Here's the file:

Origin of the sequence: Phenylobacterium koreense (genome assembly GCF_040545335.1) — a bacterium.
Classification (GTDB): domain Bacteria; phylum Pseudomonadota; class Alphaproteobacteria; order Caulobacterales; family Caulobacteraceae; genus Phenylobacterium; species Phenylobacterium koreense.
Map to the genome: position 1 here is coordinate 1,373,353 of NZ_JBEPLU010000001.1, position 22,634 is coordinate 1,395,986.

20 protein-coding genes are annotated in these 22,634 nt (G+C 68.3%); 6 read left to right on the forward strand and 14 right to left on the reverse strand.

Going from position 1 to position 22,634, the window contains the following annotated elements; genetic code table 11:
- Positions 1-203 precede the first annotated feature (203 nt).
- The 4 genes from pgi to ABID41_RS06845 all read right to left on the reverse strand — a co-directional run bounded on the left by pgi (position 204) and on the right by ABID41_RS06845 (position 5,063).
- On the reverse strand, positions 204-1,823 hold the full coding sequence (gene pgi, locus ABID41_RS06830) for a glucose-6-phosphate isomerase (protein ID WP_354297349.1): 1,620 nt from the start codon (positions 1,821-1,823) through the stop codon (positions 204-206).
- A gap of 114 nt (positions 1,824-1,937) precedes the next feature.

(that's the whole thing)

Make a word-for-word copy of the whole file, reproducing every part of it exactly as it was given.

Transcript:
Origin of the sequence: Phenylobacterium koreense (genome assembly GCF_040545335.1) — a bacterium.
Classification (GTDB): domain Bacteria; phylum Pseudomonadota; class Alphaproteobacteria; order Caulobacterales; family Caulobacteraceae; genus Phenylobacterium; species Phenylobacterium koreense.
Map to the genome: position 1 here is coordinate 1,373,353 of NZ_JBEPLU010000001.1, position 22,634 is coordinate 1,395,986.

20 protein-coding genes are annotated in these 22,634 nt (G+C 68.3%); 6 read left to right on the forward strand and 14 right to left on the reverse strand.

Going from position 1 to position 22,634, the window contains the following annotated elements; genetic code table 11:
- Positions 1-203 precede the first annotated feature (203 nt).
- The 4 genes from pgi to ABID41_RS06845 all read right to left on the reverse strand — a co-directional run bounded on the left by pgi (position 204) and on the right by ABID41_RS06845 (position 5,063).
- On the reverse strand, positions 204-1,823 hold the full coding sequence (gene pgi, locus ABID41_RS06830) for a glucose-6-phosphate isomerase (protein ID WP_354297349.1): 1,620 nt from the start codon (positions 1,821-1,823) through the stop codon (positions 204-206).
- A gap of 114 nt (positions 1,824-1,937) precedes the next feature.